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EDD Dissertation Guide

Guide for students in the EDD programs writing their dissertations.

Keeping Track of Your Research Using My EBSCOhost

Many students find it beneficial to create a My EBSCOhost account to save and organize their research.  The following video demonstrates how to create an account and basic tasks you can accomplish with an account.

While your search history is available for review during a singular research session, it won't be there the next time you access the database.  If you want to keep track of your search history, you should log into your My EBSCOhost account before your begin. The following video provides an overview of how you can use the search history features.

When you stumble on a really good search strategy, wouldn't it be helpful to get updates when new articles are available?  With My EBSCOhost, you can setup an alert to be notified of new research that meets the criteria from you original search.  The following video demonstrates how to setup a search alert.

Is there a journal or magazine that covers your topic in depth?  With My EBSCOhost you can set up an alert that will notify you when new issues are published so you can stay in the loop on the latest research.  The following video demonstrates how to setup a publication alert.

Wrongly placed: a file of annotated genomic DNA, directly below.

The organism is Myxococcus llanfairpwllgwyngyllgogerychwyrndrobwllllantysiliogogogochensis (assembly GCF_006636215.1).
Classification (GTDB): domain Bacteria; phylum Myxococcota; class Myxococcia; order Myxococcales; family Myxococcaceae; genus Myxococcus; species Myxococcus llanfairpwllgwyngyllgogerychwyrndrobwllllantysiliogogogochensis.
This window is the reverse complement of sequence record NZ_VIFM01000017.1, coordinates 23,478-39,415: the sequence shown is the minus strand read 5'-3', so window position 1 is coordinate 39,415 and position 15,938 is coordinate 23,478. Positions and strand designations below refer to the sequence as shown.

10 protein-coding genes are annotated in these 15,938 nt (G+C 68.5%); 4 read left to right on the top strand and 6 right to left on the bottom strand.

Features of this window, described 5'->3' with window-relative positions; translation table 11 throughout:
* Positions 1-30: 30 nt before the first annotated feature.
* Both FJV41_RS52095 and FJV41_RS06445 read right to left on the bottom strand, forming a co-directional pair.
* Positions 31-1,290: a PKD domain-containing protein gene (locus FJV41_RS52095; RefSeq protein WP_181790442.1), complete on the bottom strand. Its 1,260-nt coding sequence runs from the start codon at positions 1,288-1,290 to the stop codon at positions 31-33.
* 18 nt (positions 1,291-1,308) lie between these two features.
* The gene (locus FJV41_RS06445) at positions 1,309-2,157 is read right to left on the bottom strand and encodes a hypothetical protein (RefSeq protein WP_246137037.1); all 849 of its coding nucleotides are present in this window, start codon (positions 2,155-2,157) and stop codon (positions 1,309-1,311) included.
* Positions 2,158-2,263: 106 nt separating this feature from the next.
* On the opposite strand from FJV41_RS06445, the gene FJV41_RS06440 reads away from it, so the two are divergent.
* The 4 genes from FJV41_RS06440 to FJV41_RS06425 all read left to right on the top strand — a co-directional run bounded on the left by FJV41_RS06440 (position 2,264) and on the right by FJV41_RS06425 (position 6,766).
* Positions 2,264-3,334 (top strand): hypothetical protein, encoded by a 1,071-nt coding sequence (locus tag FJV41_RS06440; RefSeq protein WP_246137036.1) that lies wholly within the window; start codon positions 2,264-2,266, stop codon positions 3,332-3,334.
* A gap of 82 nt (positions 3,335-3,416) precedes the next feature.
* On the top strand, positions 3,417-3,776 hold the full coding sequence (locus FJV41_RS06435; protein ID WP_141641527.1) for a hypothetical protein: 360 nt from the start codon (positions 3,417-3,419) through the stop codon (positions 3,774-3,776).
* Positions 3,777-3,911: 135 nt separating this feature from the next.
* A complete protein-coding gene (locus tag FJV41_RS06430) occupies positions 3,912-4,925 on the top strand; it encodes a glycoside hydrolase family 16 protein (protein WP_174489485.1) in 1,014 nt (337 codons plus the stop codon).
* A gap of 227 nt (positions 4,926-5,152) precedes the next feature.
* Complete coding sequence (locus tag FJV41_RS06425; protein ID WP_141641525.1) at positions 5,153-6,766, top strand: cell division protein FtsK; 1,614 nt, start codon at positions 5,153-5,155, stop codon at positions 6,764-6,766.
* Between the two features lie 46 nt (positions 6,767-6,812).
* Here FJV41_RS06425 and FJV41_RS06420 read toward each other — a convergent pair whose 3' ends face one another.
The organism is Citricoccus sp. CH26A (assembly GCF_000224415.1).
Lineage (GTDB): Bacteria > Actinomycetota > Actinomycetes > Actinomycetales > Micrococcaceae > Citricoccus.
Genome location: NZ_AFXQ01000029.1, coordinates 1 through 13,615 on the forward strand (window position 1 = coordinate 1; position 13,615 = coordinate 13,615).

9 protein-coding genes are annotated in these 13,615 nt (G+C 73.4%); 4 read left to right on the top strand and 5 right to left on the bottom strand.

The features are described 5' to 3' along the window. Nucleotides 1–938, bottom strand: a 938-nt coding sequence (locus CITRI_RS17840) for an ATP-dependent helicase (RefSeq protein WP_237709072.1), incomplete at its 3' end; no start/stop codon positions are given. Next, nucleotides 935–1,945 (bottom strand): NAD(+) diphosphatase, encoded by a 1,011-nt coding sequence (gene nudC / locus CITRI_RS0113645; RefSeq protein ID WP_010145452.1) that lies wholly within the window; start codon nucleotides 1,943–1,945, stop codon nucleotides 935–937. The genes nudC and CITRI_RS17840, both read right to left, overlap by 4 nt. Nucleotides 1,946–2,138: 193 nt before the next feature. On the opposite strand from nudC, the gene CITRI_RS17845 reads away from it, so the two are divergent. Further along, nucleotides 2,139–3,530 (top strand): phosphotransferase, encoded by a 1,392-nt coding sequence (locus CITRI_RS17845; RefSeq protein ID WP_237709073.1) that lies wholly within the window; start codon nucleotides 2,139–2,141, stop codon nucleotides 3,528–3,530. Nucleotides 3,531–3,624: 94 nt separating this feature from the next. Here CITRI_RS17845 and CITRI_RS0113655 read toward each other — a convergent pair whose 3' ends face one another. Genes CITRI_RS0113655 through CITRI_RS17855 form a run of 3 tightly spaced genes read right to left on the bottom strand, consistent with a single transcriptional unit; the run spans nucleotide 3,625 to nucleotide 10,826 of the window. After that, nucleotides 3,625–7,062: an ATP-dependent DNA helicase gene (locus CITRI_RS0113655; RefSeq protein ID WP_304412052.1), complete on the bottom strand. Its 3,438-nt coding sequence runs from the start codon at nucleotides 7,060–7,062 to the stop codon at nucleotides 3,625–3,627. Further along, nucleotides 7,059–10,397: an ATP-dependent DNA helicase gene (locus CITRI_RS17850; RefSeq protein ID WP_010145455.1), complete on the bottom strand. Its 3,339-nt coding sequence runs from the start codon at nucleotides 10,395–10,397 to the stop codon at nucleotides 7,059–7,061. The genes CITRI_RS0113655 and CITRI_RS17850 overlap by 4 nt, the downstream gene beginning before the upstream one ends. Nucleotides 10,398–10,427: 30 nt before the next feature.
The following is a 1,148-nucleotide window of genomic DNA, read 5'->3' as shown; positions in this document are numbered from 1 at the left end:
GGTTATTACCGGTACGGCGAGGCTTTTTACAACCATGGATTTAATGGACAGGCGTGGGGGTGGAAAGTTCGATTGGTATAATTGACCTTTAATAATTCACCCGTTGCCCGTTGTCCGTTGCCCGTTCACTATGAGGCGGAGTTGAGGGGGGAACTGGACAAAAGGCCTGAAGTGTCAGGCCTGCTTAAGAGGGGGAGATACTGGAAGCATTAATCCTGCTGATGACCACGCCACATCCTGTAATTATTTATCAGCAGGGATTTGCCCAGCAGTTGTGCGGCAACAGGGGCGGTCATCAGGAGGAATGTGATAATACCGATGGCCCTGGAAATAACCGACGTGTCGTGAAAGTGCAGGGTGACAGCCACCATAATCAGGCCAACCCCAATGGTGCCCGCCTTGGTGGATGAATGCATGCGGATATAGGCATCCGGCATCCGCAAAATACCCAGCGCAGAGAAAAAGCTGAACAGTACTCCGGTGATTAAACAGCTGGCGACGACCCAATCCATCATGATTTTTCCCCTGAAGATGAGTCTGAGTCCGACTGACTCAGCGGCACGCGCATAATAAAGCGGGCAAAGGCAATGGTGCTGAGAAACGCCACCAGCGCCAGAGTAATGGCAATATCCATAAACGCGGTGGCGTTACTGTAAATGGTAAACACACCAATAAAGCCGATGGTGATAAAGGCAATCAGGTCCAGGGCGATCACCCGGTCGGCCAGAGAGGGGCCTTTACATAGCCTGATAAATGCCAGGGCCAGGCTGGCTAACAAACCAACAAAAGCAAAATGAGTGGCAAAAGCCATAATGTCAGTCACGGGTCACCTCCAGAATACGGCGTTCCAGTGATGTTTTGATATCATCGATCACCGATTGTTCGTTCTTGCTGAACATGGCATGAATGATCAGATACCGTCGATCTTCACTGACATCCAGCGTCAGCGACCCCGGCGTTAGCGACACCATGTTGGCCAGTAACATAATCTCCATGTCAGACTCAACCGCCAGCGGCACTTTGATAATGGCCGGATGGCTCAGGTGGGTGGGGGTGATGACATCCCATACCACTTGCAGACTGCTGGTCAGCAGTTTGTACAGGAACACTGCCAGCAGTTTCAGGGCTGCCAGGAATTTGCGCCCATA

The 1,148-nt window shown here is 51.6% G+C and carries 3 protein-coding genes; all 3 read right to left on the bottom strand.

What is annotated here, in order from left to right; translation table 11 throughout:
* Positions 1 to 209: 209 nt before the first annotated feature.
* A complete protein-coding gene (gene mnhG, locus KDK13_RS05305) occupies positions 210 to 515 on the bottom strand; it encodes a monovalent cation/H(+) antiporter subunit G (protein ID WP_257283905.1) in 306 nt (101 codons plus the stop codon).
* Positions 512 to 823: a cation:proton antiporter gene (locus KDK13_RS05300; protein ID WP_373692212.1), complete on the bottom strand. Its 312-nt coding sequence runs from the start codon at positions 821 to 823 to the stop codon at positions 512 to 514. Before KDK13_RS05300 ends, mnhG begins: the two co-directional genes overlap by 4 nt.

Proximity Searching

Proximity searching is a way to search for two or more words that occur within a certain number of words from each other. The proximity operators are composed of a letter (N or W) and a number (to specify the number of words). The number cannot exceed 255.

The proximity operator is placed between the words that are to be searched, as follows:

  • Near Operator (N): N5 finds the words if they are a maximum of five words apart from one another, regardless of the order in which they appear. For example, type tax N5 reform to find results that have a maximum of five words between the beginning and ending terms, that would match tax reform as well as tax that has been submitted for reform.

  • Within Operator (W): W8 finds the words if they are within eight words of one another, in the order in which you entered them. For example, type tax W8 reform to find results that would match tax reform but would not match reform of income tax.

In addition, multiple terms can be used on either side of the operator. See the following examples:

  • (tax OR tariff) N5 reform
  • oil W3 (disaster OR clean-up OR contamination)
  • (baseball OR football OR basketball) N5 (teams OR players)

This content was published in EBSCOConnect on May 20, 2019: 

Wildcards & Truncation

You can use wildcard and truncation symbols to create searches with unknown characters, multiple spellings or various endings.

  • The asterisk (*) matches multiple characters.
  • The hash sign (#) matches one optional character.
  • The question mark (?) matches exactly one character.

1. Asterisk Wildcard

The asterisk (*) wildcard, also known as the truncation wildcard, is generally used to find word endings. Enter the root of a search term and replace the ending with the asterisk (*). For example, type comput* to find the words computercomputerscomputingcomputation.